how people can kind of look beyond those things and carry on. michael forester rothbart, thank you so much. appreciate it. congratulations on your endeavor. >> thank you. i appreciate being here with you. we have much more of the newsroom straight ahead. something tells me don lemon if i were to ask him the question would you stay or would you go, you wouldn't even let me finish the question before you were out of there. am i right? >> i don't know. because i come from louisiana, right? >> uh-huh. >> and people, you know, after katrina it was so bad there, but you want to stay -- >> i'm talking nuclear disaster, that's what i'm talking about here. >> i know. i know. for a nuclear disaster, yes, maybe, you're right, i would probably leave. but i thought about being down in louisiana. i thought about the people there and a lot of people do want to stay. >> of course. >> that's a big deal. >> i know. it's a tough decision. >> look what i did for you. >> you look so dapper. >> i took the tie off for you because you look very gorgeous today in your -- so i wanted to sort of --
>> so you don't wear a tie? that's very nice, thank you, but i'm trying to make the correlation here. thanks for that compliment. >> i'll tell you offline. >> i do appreciate it. but you look good with or without a tie, how's at? >> we have a lot to talk about so let's get started. have a good one. >> take care. we do have a lot to get to, everyone, i'm don lemon, you're in the "cnn newsroom." thank you so much for joining us. okay, listen to this -- 1,200 people, imagine if that was here in the united states, 1,200 people, and that is just an early estimate of the number of people dead in the philippines right now drowned swept away or killed in their homes a as a monstrous typhoon smashed into the country. to say this storm was huge is really quite the understatement.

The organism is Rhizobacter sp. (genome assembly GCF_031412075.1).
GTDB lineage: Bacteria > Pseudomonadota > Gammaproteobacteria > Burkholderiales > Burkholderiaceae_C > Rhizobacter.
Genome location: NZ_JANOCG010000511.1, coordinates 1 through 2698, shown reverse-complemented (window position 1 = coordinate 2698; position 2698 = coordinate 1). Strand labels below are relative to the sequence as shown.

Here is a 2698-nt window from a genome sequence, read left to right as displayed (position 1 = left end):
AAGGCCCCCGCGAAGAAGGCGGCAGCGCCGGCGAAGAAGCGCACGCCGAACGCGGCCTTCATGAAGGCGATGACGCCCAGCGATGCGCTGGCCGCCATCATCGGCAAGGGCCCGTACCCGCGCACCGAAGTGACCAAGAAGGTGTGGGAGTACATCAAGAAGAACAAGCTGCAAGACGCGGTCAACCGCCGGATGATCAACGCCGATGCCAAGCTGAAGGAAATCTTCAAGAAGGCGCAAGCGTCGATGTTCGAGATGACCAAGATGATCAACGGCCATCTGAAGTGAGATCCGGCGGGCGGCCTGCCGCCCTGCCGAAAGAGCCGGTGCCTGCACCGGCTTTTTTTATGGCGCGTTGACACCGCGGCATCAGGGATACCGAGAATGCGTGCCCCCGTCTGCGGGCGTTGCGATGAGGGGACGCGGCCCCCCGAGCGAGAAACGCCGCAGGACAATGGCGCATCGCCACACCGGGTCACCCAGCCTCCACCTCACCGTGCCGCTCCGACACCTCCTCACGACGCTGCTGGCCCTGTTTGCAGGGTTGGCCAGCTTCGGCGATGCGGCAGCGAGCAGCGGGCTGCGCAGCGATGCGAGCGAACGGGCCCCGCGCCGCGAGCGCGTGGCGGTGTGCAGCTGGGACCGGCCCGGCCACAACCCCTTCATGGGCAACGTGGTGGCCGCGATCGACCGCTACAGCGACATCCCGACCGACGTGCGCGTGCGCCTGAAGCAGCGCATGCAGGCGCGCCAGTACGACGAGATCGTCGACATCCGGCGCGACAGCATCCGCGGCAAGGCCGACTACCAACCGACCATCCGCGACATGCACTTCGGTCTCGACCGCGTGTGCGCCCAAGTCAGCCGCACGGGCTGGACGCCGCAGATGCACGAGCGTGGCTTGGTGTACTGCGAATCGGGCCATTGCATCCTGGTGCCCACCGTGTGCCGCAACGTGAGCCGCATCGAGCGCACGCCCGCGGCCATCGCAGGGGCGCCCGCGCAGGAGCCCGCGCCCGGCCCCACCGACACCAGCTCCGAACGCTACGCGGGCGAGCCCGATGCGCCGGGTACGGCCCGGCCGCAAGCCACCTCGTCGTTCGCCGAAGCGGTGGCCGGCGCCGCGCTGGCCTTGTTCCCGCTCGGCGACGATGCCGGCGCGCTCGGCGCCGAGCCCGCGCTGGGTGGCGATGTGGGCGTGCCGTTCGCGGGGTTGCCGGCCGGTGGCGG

it covered an area the size of germany packed incredible winds, measured at more than 230 miles an hour, that's triple the power of hurricane katrina. trees, houses in low spots, electric and phone lines, none of that stood a chance. so, here's the one good thing if there's anything good out of this is that the typhoon was moving really fast, so the wind has now stopped. but the damage left behind is nothing short of catastrophic. rivers are flooded. thousands of buildings are torn apart or wiped away. and that number of casualties, that number may still go up. it may still go way up. cnn has correspondents throughout the philippine islands today, ivan watson is in manila. but first i want you to listen to our andrew stevens. i want you to listen to him describe a scene 100 miles
south. >> reporter: no building escaping damage, the destruction caused by typhoon haiyan is everywhere. it's left the city cut off from the rest of the country. its people increasingly desperate. roads are still impassable. all communications are down. many supplies are running out, food and water are becoming scarce, and reports of looting are widespread. it's impossible at this stage to estimate the cost in human life. we've seen bodies on the streets and we've seen bodies washing up on the beaches. the philippines interior minister can only say the number of deaths will be high. it's estimated that perhaps 1 million people live along the low-lying coastline. the majority of them in rough-but shacks. even if they could have withstood the winds, they would not have survived the storm surge, a huge perhaps five-meter wall of water that spread across the city at the height of the storm, at devastating speed.